Throughout history numerous individuals have influenced the times in which they lived. These individuals have done so in a variety of ways ranging from literary works, to religious and political involvements. However, in many instances various time periods have acted as catalysts to bring about the reception of such figures. The English theologian and reformer John Wycliffe (ca. 1330-1384) was the most influential ecclesiastical writer in England in the second half of the 14th century. His activity was set in the very crucial period of late Scholasticism, when the new ideas and doctrines accelerated the transition to the modern way of thought. He led a movement of opposition to the medieval Church and to some of its dogmas and institutions, and was a forerunner of the Reformation. Wycliffe is a representation of many individuals of his time who were beginning to stray from the previously eminent pressures of the church and their ecclesiastical beliefs. He was also the most prominent English philosopher of the second half of the 14th century representing the people of the late middle ages of his ecclesiastical beliefs.
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John Wycliffe was born near Richmond (Yorkshire) before 1330 and ordained in 1351. Since little is known of his early life, we can only speculate concerning those events which influenced him. A Yorkshire man, living in a secluded area, he probably was educated by a village priest. There was also in Yorkshire in Wycliffe's childhood an unusual interest in the writing and study of English preaching manuals. In 1342 Wycliffe's family village and manor came under the lordship of John of Gaunt, the Duke of Lancaster, son of King Edward III. Because of the close ties seen later between Gaunt and Wycliffe, it is possible that the two knew one another well before Wycliffe came to national prominence. It is not known when he first came to Oxford, with which he was so closely connected until the end of his life, but he is known to have been at the university around 1345. We find Wycliffe leaving for Oxford in 1345, being but a teenager, yet this was the common age for entry into university. The early years of his studies were marked by the general dislocation of university life caused by the epidemics of the Black Death between 1348 and 1350. As a northern man, he probably attended Balliol College first, which school had been founded by John Balliol of Yorkshire between 1263 and 1268. Public records also place him at Merton College in 1356 and again at Balliol as a Master prior to 1360. Not only because of the threat of epidemic, but also because of the scholastic disciplines and physical hardship, life as a student was extremely arduous experience in Wycliffe's day. He was influenced by Roger Bacon, Robert Grosseteste, Thomas Bradwardine and William of Occam. Wycliffe owed much to William of Occam's work and thought. He showed interest in natural science and mathematics, but applied himself to studying theology, ecclesiastical law, and philosophy. His opponents acknowledged the keenness of his dialectic, and his writings prove he was well grounded in Roman and English law, as well as in native history. Wycliffe became deeply disillusioned both with Scholastic theology of his day and also with the state of the church, at least as represented by the clergy. In the final phase of his life in the years before his death in 1384 he increasingly argued for Scriptures as the authoritative centre of Christianity, that the claims of the papacy were unhistorical, that monasticism was irredeemably corrupt, and like the Donatists that the moral unworthiness of priests invalidated their office and sacraments. This serves as an example to the extent in which his works affected the time period not only that he lived in, but also generations after him. The Council of Constance (1414-18) condemned Wycliffe's writings and ordered his books burned and his body removed from consecrated ground. This last order, confirmed by Pope Martin V, was carried out in 1428.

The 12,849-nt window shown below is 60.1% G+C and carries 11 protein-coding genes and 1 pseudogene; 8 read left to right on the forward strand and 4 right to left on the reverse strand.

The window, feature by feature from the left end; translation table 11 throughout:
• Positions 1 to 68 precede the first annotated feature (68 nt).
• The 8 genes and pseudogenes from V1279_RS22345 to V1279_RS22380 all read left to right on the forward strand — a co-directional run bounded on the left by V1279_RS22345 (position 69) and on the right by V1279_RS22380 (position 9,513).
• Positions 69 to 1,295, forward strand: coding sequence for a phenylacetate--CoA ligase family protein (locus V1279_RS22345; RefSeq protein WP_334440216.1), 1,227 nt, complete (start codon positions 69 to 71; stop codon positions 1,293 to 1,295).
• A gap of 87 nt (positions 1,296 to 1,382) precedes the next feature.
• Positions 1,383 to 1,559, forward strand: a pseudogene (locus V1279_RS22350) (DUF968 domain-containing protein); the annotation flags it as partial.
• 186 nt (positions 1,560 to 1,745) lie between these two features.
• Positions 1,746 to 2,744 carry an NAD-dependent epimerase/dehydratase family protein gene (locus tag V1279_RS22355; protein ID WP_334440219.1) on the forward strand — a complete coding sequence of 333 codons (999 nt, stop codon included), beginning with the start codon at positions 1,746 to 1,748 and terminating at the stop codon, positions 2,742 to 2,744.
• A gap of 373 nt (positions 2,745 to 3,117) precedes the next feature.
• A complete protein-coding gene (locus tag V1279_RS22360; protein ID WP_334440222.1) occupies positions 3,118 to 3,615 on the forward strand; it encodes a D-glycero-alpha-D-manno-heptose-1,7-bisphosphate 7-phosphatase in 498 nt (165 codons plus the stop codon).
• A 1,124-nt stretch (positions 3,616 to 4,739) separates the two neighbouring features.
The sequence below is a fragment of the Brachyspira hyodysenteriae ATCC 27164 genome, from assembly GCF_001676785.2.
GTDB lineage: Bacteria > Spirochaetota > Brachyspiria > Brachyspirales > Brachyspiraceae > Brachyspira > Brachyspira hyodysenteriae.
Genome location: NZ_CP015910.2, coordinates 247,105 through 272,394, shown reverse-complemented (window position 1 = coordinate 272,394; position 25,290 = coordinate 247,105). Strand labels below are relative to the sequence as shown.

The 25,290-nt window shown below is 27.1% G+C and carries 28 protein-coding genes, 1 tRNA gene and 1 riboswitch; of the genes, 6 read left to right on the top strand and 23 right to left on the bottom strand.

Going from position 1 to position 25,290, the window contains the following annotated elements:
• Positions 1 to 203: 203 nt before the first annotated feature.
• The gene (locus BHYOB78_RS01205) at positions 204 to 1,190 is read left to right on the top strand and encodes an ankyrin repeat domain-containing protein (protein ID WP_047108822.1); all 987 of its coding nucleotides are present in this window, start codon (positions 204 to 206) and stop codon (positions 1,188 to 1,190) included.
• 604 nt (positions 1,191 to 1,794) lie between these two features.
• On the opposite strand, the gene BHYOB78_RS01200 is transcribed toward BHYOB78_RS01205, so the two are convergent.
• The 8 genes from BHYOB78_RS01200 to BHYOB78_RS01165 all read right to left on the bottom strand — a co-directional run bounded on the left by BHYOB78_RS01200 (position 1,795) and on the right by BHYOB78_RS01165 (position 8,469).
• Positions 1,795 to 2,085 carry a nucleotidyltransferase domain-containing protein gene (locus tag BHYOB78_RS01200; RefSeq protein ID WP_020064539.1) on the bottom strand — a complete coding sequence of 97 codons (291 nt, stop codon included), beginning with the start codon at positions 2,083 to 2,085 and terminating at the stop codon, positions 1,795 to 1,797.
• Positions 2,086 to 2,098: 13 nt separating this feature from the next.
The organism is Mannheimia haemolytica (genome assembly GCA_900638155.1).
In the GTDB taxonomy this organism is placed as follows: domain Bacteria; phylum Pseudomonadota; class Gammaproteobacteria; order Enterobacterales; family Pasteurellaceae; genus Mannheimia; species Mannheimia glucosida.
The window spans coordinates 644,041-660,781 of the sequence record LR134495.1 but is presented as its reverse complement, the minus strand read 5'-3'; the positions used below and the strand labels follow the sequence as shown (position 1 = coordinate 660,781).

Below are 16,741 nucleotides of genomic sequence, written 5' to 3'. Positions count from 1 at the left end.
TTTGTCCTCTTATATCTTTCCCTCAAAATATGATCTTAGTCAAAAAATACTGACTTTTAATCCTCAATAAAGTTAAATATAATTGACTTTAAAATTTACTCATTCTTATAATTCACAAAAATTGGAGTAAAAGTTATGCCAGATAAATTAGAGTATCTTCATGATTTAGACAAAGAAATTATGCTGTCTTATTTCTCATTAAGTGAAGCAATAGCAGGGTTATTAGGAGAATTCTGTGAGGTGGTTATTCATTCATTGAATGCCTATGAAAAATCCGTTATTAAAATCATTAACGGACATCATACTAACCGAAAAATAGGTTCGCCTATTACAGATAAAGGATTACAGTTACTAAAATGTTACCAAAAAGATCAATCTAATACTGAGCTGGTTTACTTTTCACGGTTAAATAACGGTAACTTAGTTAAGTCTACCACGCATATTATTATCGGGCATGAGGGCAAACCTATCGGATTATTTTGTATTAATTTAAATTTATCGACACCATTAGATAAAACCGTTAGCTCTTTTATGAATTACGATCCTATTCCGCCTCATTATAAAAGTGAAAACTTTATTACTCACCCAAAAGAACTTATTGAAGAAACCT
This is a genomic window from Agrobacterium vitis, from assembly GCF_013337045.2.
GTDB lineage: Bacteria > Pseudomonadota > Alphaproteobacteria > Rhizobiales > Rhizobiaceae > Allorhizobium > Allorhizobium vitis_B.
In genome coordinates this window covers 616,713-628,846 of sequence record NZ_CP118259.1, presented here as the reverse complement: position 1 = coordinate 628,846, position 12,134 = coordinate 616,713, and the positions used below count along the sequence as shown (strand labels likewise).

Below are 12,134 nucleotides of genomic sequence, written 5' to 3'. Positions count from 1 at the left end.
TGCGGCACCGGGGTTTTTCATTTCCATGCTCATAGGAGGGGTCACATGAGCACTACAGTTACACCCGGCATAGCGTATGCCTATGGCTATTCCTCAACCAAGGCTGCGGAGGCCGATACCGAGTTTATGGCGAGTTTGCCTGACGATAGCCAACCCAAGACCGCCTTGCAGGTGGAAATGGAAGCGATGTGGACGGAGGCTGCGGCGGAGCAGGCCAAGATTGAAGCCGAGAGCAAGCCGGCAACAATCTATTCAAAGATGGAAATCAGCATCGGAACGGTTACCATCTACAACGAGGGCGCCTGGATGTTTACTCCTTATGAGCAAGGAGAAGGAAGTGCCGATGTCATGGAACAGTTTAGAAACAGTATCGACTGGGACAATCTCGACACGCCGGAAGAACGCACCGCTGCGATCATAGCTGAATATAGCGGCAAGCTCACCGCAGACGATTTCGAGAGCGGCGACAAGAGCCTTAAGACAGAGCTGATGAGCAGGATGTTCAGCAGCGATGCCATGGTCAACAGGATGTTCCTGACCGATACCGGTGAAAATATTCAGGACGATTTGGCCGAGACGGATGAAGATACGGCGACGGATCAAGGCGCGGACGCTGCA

Early Political Career
In 1360, Wycliffe was presented Master of Balliol College. In 1361, Wycliffe was presented by the college with the parish of Fylingham in Lincolnshire. In current terms, the word parish would be called an associate pastor. Wycliffe accepted the offer, for this he had to give up the leadership of Balliol College, but still continued to live at Oxford. On his return to Oxford for study Wycliffe took lodgings at the Queen's College: between October 1363 and October 1364 his name appears twice in the records, once for payments to two workmen on his room, once in reference to his servant; he was later resident in the college again between September 1374 and September 1375 (payment for a latrine with walls, roof, and key for the door), and annual rent was paid for the year beginning 2 August 1380.